Biblical Poetry

Examining the Claims

The claims asserted above are widely stated in Christian circles.  They should not be allowed to go unchallenged.  Below is an item-by-item weighing of the claims of people who wish to ignore the third of the Bible that comes to us as poetry.

Consideration #1: exactly how difficult is biblical poetry?

All literary genres (such as stories or epistles) provide us with a continuum in regard to difficulty.  Stories can be simple or complicated.  A passage in an epistle might be easy to read, but it is just as often hard to piece together and understand.

We can see the same principle with poetry.  The passages quoted above are on the more difficult half of the continuum, with their references to teeth like arrows and a robe of righteousness.  But a passage like the following is on the easier half of the poetic continuum:

The Lord is good,

a stronghold in the day of trouble;

he knows those who take refuge in him (Nahum 1:7).

We recognize this as poetry rather than prose, and as partly figurative instead of literal, but it is no more taxing on us than normal discourse.

In regard to the alleged difficulty of poetry, therefore, we need to be careful not to concede too much.  Some poetry is decidedly difficult, but almost always a passage of difficult poetry will be immediately balanced by easier material.  We also need to be forthright about the fact that the Bible is not an easy book to read but a difficult one.  I will speak personally in saying that most times when I read a passage for daily devotions there is much that challenges me and quite a lot that I find perplexing.  I regularly find myself consulting the notes of a study Bible or commentary to satisfy my questions about a passage, even in devotional reading.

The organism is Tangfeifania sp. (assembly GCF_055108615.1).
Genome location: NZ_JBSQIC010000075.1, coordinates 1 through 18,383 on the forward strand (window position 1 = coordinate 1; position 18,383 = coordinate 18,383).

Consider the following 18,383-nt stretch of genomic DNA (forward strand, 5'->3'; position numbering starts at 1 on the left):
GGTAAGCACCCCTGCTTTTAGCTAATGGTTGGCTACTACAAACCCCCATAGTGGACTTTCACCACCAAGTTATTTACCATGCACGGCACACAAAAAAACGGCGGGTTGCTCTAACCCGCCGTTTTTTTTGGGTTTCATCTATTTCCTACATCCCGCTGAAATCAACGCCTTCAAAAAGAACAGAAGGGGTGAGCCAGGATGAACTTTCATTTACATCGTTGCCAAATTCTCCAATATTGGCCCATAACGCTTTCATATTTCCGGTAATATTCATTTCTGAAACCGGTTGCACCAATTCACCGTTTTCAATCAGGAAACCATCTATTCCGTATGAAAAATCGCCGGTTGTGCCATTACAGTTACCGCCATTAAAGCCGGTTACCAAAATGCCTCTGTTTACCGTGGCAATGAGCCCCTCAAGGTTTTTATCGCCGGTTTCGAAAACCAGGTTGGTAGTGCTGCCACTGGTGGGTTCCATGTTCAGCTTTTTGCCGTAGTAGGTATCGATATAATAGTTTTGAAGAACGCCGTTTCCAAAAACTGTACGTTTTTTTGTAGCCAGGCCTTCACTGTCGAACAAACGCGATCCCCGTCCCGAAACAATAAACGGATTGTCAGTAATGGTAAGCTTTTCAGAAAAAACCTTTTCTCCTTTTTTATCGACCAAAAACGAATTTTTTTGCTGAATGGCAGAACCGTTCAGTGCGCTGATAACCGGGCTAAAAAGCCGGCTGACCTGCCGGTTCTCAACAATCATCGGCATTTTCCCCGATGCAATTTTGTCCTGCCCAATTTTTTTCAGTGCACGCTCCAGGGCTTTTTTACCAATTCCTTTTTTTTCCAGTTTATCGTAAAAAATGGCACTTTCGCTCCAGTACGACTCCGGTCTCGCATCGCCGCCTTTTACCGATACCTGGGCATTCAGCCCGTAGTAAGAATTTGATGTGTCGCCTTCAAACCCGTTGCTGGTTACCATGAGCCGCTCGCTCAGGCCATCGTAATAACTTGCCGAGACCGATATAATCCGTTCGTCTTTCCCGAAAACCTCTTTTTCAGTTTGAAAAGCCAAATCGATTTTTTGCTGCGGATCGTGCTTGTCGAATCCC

Biblical poetry is within the reach of any dedicated reader who makes a good faith effort to understand it. The more we know about how poetry works, the easier we will find it to read biblical poetry with understanding and enjoyment.

Consideration #2:  why biblical poetry is not optional but required.

If we ask how we know that God intends for us to understand and enjoy poetry, the answer is that approximately a third of the Bible is poetic in form.  Poetry is literally everywhere in the Bible.  For starters, we can think of whole books that are wholly or largely poetic in format:  Psalms, Proverbs, Song of Solomon, and Job.  Additionally, vast parts of most of the Old Testament prophetic books are poetic. Then we need to add that the books of Ecclesiastes and Revelation, though mainly printed as prose, are actually poetic in technique.

Those are the obvious places where we find poetry in the Bible.  But imagery and figurative language abound in parts of the Bible that we do not regard as poetry. The discourses and conversations of Jesus are an example: “I am the light of the world” (John 8:12 and 9:5); “you are the salt of the earth” (Matt. 5:13).  Poetic language is also interspersed throughout the New Testament epistles: “at one time you were darkness, but now you are light in the Lord. Walk as children of light” (Eph. 5:8).

The conclusion is obvious: so much of the Bible consists of poetry that it is unthinkable to regard biblical poetry as optional in our reading diet and our menu of passages for Bible teaching.  It is instructive to ponder Paul’s claim that Christians are God’s poem: “For we are his workmanship [Greek poeima, from which we get our word poem], created in Christ Jesus for good works” (Eph. 2:10).